There’s no doubt Final Fantasy VIII draws opposing reactions from gamers. Some declare it nothing other than the greatest role-playing game ever made with a bold leveling system and realistic characters, while just as many would tell you it’s a horrible mess with terrible game play and a messy story populated with unlikeable characters.
Playing through it for the first time, I’m enjoying Final Fantasy VIII a great deal, though I am not oblivious to its problems, the most obvious being the game’s illusion of choice when it comes to the player’s impact upon the narrative.
What do I mean?
When you comb through the time traveling sorceresses and worldwide conflict, FFVIII is at its heart a coming-of-age narrative, a character study of an anti-social teenager who learns the importance of camaraderie and love. Squall Leonhart has a solid character arc and, in my opinion, the best character development in the series. The problem comes in when the game gives you dialogue options. These happen in seemingly minor scenes and are usually there to increase or decrease your SeeD rank, but there’s such a quantity of them that they do have an effect on how you view Squall and his development. The point of the story is Squall’s becoming more emotionally open and forming bonds with the other party members; these little scenes are meant to show us the cracks in his icy facade, his slow opening up to others.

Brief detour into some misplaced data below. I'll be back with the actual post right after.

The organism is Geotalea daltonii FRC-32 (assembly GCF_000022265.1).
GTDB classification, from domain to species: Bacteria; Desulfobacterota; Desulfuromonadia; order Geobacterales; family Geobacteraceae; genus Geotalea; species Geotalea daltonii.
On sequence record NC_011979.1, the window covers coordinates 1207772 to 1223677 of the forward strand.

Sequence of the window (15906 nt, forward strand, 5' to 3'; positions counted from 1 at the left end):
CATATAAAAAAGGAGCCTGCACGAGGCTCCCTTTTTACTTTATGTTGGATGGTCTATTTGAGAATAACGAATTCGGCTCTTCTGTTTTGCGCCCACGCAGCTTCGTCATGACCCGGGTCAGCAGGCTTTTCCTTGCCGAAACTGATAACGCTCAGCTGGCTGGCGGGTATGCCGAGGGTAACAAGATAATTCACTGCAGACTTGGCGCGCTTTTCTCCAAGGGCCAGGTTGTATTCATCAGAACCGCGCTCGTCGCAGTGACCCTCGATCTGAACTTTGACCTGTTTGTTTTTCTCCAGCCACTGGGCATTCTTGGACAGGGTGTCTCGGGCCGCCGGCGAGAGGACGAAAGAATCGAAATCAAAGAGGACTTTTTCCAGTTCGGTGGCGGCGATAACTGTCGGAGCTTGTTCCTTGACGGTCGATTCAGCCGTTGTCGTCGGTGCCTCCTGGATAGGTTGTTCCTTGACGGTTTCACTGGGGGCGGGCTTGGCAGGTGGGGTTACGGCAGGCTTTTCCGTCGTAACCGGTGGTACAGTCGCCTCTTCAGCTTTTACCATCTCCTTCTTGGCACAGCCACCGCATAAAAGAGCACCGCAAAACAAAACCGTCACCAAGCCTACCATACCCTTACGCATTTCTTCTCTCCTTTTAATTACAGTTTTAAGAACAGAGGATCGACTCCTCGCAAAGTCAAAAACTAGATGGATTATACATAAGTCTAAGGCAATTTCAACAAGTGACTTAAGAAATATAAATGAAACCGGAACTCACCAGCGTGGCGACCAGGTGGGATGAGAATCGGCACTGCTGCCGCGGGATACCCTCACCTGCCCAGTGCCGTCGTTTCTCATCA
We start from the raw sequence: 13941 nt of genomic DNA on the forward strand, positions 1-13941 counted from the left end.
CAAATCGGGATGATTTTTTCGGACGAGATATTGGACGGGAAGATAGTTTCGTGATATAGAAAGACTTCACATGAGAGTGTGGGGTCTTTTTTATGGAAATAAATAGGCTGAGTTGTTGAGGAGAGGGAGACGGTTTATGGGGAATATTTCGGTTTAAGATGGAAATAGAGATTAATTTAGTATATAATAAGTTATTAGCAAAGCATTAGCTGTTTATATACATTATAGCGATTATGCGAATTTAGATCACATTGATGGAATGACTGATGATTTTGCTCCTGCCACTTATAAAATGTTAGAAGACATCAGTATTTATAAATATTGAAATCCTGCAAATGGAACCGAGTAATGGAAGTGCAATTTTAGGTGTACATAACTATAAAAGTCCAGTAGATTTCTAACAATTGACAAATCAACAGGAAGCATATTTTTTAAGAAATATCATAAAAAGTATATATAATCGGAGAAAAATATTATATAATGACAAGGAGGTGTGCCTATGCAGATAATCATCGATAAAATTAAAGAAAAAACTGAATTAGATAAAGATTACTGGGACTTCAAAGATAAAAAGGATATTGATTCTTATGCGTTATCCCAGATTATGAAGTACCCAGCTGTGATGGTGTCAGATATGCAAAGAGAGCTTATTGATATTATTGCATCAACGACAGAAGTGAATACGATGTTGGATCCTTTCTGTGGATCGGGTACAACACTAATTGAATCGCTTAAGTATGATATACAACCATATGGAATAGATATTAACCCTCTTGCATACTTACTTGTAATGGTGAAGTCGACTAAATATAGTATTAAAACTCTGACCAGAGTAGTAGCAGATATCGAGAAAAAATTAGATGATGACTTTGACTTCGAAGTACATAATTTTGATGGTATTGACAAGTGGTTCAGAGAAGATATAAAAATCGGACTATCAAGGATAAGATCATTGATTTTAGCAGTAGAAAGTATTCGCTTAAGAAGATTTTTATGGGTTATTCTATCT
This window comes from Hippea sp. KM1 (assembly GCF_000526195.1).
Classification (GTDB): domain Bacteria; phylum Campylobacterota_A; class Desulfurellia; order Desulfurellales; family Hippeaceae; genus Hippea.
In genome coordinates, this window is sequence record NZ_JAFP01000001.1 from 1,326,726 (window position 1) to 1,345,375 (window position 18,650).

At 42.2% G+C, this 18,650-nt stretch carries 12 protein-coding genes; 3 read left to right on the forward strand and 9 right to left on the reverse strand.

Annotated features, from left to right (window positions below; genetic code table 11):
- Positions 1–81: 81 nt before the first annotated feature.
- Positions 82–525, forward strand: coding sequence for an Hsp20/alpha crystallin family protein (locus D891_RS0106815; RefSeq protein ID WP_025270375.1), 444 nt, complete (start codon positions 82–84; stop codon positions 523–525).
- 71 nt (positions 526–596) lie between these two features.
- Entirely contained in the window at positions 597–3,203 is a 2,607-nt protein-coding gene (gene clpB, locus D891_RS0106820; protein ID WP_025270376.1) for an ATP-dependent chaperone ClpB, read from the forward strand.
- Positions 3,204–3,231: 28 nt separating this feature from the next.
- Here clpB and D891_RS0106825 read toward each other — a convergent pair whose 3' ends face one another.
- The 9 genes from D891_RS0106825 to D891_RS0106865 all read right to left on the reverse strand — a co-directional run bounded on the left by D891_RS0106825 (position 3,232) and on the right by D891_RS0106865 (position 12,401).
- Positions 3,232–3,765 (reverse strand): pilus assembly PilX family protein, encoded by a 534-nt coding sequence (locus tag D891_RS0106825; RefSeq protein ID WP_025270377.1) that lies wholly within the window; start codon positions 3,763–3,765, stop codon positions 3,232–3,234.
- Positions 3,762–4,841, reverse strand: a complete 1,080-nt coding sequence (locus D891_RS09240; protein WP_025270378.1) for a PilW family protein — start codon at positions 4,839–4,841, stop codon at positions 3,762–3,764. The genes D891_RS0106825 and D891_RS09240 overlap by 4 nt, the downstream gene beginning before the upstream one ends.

Unfortunately, the game gives you options. In dealing with your friends and love interest, you can choose to be friendly and thoughtful or cold and dismissive. If you consistently pick the former, then Squall’s dramatic character development is subtle and well set up. If you choose to be an icy jerk whose reply to every situation is “whatever,” then it’s jarring when Squall suddenly starts caring for his comrades and freaking out when he almost loses Rinoa in Disc 3. It feels like bad writing, but it only seems that way because you were given options and the game did not follow through with them. They give you the illusion of choice when the game’s story is linear and fixed.
I don’t think FFVIII is close to contending for the title of “greatest RPG ever,” but the story does have great things in it. A remake with the narrative kinks ironed out would be interesting, though I doubt that would ever happen. Nevertheless, when character development is so vital to a narrative working and the story has already been fixed ahead of time, then it’s best to eradicate player choice when it comes to the dialogue.